Report: Ryan Madson, Heath Bell won’t cost draft picks

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The story is still developing, but according to FOXSports.com’s Ken Rosenthal, the top relievers left on the market will not require draft-pick compensation once the new CBA goes into effect next week.

Ryan Madson, Heath Bell and Francisco Rodriguez are among the relievers to be affected by the change.

Rosenthal says the Phillies will still have to surrender their first-round pick for signing Jonathan Papelbon. Also, top free agents like Albert Pujols, Prince Fielder, Jose Reyes, Jimmy Rollins and David Ortiz will continue to cost a first-round pick to sign. However, lesser former Type A free agents will no longer cost a pick. Instead, new draft picks will be created to provide compensation for the teams losing free agents.

This would seem to rate as very good news for the Red Sox, Blue Jays and anyone else who might be looking to pick up a closer. Certainly Madson and Bell are going to be more attractive to Boston and Toronto now that neither will cost a first-round pick.

It’s also good news for those players, as well as fellow Type A free agents Francisco Cordero, Matt Capps and Octavio Dotel. Now, neither Capps nor Dotel was likely to be offered arbitration anyway, so they weren’t really going to cost their signing teams a free agent. But at least this means they have the opportunity to sign with teams now rather than waiting until the arbitration deadline.

According to Rosenthal, this winter’s effort is primarily a stopgap measure. For 2012 and beyond, the Elias Rankings will be abolished and teams will have to make qualifying offers (reportedly north of $12 million per year) in order to receive compensation for free agents who leave.

Rangers turn the sort of triple play that has not been done in 106 years

Associated Press
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Triple plays are rare. Triple plays in which only two players touch the ball are even more rare. But last night the Texas Rangers turned a triple play that was even more rare than that. Indeed, it was the sort of triple play that had not been turned since a couple of months after the Titanic sank.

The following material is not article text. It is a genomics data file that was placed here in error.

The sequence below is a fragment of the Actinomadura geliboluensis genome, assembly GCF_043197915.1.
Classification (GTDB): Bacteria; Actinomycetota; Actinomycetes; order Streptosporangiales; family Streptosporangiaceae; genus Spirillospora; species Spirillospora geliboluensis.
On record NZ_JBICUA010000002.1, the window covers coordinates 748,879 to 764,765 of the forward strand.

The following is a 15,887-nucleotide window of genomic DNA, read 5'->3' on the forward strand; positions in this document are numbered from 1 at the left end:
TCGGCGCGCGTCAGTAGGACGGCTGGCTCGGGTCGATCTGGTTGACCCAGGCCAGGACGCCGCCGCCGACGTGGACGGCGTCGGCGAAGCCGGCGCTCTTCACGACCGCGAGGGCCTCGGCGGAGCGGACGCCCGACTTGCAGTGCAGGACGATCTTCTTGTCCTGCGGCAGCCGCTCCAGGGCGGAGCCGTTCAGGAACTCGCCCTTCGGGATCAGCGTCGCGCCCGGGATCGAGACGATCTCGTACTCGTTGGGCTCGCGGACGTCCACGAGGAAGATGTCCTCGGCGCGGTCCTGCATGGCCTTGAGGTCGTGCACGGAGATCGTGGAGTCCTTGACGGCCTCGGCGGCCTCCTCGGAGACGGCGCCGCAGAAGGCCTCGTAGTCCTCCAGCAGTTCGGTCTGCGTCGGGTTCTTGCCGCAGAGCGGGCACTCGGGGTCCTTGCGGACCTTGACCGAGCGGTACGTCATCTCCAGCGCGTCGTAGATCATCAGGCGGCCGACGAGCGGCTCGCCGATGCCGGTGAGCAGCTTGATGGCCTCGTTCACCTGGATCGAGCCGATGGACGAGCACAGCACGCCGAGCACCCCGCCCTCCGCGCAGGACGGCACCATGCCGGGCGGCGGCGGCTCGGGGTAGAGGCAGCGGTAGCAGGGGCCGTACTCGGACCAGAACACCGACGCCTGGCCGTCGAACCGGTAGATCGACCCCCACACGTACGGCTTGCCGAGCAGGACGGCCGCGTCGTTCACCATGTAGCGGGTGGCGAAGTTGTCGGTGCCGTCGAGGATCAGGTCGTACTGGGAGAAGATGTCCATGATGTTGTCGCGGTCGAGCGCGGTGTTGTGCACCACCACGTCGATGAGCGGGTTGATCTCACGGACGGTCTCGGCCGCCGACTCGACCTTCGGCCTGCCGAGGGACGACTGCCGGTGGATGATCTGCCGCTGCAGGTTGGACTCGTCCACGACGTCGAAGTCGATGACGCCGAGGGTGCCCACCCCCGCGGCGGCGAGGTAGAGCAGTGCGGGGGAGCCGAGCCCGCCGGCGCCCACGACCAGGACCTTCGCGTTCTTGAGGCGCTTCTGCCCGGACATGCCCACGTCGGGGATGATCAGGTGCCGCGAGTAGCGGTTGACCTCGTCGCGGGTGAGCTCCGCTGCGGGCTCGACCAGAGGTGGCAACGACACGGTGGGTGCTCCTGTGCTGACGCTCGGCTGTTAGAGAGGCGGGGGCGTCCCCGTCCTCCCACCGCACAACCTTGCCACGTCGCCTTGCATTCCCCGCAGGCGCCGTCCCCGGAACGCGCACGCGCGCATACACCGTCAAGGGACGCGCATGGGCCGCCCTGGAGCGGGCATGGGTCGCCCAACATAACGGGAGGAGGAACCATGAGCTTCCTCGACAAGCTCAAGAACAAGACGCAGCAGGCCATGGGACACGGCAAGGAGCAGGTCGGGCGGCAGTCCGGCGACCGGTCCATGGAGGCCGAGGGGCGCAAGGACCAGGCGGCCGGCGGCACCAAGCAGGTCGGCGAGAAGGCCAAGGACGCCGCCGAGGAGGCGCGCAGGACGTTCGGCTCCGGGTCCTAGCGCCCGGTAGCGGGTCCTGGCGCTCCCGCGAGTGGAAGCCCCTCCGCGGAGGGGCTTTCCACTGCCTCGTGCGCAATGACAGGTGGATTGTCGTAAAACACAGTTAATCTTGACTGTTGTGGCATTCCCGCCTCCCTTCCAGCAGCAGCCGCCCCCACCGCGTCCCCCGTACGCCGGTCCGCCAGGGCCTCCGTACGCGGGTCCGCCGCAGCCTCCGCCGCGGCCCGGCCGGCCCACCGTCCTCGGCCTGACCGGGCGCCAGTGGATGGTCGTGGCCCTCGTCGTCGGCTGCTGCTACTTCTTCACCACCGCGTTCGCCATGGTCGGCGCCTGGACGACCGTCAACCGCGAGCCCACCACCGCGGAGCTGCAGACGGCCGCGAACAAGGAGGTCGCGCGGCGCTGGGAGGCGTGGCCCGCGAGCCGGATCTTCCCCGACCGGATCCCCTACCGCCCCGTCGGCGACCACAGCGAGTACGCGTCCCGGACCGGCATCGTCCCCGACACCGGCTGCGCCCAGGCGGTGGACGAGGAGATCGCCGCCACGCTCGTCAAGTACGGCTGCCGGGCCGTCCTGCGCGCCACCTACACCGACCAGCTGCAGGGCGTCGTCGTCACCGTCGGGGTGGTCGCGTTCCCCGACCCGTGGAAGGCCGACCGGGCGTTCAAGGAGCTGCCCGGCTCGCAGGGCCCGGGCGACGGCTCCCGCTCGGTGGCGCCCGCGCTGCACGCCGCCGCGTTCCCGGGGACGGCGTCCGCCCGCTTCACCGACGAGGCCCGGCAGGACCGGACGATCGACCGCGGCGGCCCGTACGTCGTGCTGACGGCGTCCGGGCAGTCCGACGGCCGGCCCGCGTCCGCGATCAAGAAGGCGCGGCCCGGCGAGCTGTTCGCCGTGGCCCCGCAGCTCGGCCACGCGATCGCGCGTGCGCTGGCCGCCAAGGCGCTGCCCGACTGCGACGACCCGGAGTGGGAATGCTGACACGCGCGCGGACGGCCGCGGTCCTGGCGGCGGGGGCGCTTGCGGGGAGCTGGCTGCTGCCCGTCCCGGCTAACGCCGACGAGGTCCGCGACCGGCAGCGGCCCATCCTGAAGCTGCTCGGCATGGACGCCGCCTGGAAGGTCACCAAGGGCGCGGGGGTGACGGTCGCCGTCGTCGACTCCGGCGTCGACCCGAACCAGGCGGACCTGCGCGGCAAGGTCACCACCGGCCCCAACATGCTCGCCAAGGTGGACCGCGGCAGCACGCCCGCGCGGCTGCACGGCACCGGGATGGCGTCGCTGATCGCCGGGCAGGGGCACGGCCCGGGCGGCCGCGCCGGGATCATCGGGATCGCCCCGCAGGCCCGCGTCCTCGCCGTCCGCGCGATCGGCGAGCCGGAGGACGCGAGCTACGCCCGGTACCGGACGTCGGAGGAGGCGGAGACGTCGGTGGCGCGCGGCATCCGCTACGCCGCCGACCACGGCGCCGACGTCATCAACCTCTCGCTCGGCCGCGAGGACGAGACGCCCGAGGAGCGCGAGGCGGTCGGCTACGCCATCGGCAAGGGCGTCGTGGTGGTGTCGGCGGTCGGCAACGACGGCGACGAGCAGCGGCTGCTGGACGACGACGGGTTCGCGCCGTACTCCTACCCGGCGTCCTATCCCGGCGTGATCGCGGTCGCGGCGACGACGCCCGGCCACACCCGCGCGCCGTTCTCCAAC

Here’s how it went down:

With the bases loaded and nobody out in the fourth inning, David Fletcher of the Angels hit a sharp one-hopper, fielded by third baseman Jurickson Profar. He stepped on third, getting the runner on second base in a force out. He then quickly tagged Taylor Ward, who had been on third base but had broken, thinking the ball was going to get through, and who froze before figuring out what to do. Profar then threw to Rougned Odor, who stepped on second to force the runner out who had been on first. Watch:

Like a lot of weird triple plays, not everyone was sure what had happened immediately. Odor, for example, had already made the third out when he touched the bag but he still attempted to tag out the runner from first, likely not yet having processed it all. The announcer wasn’t aware of it either. Understandable given how fast it all happened. It took me a couple of times watching it to figure it all out.

The historic part of it: according to STATS, Inc., it was the first triple play in 106 years in which the batter was not retired. The last time it happened: June 3, 1912, turned by the Brooklyn Dodgers against the Cincinnati Reds.